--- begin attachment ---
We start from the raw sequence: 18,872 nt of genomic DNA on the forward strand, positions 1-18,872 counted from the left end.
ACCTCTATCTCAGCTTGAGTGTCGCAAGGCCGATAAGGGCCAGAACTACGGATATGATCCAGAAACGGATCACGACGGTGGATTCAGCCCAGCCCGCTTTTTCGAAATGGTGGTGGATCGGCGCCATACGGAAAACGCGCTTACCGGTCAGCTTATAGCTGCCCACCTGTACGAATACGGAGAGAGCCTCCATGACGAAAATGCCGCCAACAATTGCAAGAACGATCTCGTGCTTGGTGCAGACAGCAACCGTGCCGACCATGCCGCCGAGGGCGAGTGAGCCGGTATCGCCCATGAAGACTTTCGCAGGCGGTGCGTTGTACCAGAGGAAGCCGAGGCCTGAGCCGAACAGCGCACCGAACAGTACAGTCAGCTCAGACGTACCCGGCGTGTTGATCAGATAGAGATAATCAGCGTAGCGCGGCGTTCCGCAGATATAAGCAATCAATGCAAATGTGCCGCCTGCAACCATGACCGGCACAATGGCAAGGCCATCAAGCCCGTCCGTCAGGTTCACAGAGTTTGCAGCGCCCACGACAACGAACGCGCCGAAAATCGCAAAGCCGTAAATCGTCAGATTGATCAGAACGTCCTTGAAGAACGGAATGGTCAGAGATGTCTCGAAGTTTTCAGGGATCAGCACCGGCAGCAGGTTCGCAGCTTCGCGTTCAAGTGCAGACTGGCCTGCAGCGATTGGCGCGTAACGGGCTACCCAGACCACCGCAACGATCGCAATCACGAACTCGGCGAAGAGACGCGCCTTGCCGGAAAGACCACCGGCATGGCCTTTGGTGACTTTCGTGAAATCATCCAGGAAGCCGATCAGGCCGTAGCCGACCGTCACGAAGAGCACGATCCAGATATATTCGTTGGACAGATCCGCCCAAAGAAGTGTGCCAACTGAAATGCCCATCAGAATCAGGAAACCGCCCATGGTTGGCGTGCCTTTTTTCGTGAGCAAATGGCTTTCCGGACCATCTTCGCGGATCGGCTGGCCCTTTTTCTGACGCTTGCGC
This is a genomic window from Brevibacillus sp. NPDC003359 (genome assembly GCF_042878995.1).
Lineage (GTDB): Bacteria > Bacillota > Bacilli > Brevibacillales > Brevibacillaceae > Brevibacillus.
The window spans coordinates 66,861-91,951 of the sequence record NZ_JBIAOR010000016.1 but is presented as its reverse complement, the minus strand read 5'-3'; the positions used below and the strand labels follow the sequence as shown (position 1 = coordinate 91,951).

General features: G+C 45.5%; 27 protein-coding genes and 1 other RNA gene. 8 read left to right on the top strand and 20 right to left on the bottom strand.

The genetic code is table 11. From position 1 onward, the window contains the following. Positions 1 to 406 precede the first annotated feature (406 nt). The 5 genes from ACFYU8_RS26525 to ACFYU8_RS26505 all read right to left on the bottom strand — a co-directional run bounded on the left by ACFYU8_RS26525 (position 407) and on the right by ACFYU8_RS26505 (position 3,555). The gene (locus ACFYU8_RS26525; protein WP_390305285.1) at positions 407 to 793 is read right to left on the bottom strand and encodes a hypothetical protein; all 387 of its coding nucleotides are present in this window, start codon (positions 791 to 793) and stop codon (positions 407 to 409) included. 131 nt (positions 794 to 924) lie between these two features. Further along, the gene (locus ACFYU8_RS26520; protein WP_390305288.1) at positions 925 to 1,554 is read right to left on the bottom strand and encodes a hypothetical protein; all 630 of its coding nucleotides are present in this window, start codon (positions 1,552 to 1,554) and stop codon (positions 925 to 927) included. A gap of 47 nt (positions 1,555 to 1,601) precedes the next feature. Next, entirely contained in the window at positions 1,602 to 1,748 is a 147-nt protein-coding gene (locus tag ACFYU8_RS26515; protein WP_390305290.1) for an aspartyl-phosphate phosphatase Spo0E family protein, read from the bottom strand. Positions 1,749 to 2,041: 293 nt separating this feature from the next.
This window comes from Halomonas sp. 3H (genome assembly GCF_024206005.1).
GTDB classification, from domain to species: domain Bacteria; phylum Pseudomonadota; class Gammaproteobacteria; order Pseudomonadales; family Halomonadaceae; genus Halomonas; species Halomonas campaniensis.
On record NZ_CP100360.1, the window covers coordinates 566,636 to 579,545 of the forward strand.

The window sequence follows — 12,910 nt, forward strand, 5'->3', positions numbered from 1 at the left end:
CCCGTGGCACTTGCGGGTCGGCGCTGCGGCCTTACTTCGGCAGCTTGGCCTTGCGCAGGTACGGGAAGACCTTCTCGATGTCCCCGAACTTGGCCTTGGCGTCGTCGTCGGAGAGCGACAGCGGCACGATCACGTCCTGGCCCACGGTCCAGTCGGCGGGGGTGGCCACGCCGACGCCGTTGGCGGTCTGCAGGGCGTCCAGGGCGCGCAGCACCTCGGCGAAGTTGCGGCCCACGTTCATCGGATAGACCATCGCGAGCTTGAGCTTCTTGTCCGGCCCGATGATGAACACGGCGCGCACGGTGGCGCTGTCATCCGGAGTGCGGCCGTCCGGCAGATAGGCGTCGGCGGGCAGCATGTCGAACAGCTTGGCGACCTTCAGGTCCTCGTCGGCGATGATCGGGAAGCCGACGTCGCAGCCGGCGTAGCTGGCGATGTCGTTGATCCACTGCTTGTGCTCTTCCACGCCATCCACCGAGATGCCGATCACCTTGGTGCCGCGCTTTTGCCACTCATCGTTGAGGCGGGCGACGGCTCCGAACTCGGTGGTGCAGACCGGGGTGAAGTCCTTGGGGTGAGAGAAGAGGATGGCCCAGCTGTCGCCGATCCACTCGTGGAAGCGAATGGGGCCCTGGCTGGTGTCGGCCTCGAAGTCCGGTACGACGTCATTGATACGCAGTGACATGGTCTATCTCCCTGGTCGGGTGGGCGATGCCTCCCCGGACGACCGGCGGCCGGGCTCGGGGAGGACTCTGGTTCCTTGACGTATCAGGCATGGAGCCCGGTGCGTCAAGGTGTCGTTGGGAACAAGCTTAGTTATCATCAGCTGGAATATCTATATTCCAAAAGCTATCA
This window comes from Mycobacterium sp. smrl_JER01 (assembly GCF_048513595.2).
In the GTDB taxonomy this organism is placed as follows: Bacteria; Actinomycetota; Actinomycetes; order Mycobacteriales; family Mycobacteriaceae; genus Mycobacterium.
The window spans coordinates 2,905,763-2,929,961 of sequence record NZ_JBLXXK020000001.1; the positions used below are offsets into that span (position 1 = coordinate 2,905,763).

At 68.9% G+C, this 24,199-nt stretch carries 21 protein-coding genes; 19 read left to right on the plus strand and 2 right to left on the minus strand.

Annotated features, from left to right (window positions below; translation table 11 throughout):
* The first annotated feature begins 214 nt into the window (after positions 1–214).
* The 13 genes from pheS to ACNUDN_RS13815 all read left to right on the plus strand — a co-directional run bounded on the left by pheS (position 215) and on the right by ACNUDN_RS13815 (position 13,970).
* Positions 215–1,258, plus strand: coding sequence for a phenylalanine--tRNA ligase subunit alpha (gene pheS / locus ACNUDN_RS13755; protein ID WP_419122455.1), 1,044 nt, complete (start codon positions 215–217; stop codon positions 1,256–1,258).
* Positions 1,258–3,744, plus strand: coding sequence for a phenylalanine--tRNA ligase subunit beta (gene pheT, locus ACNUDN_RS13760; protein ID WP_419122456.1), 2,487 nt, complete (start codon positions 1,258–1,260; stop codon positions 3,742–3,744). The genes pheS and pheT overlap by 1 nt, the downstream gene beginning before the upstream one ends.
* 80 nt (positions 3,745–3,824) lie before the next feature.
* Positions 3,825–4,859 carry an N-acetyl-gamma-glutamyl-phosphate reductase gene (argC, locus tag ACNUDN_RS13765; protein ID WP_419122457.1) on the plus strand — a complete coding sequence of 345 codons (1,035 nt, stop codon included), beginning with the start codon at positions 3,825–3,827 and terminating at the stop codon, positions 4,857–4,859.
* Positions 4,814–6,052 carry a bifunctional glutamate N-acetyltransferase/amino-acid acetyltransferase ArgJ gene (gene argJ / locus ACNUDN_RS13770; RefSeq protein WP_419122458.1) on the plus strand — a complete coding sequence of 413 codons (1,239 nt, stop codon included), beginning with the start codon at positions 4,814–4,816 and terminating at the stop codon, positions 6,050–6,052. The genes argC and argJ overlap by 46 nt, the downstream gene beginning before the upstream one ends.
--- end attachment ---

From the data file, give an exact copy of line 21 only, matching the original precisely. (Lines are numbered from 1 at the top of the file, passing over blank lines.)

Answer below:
* Positions 1,258–3,744, plus strand: coding sequence for a phenylalanine--tRNA ligase subunit beta (gene pheT, locus ACNUDN_RS13760; protein ID WP_419122456.1), 2,487 nt, complete (start codon positions 1,258–1,260; stop codon positions 3,742–3,744). The genes pheS and pheT overlap by 1 nt, the downstream gene beginning before the upstream one ends.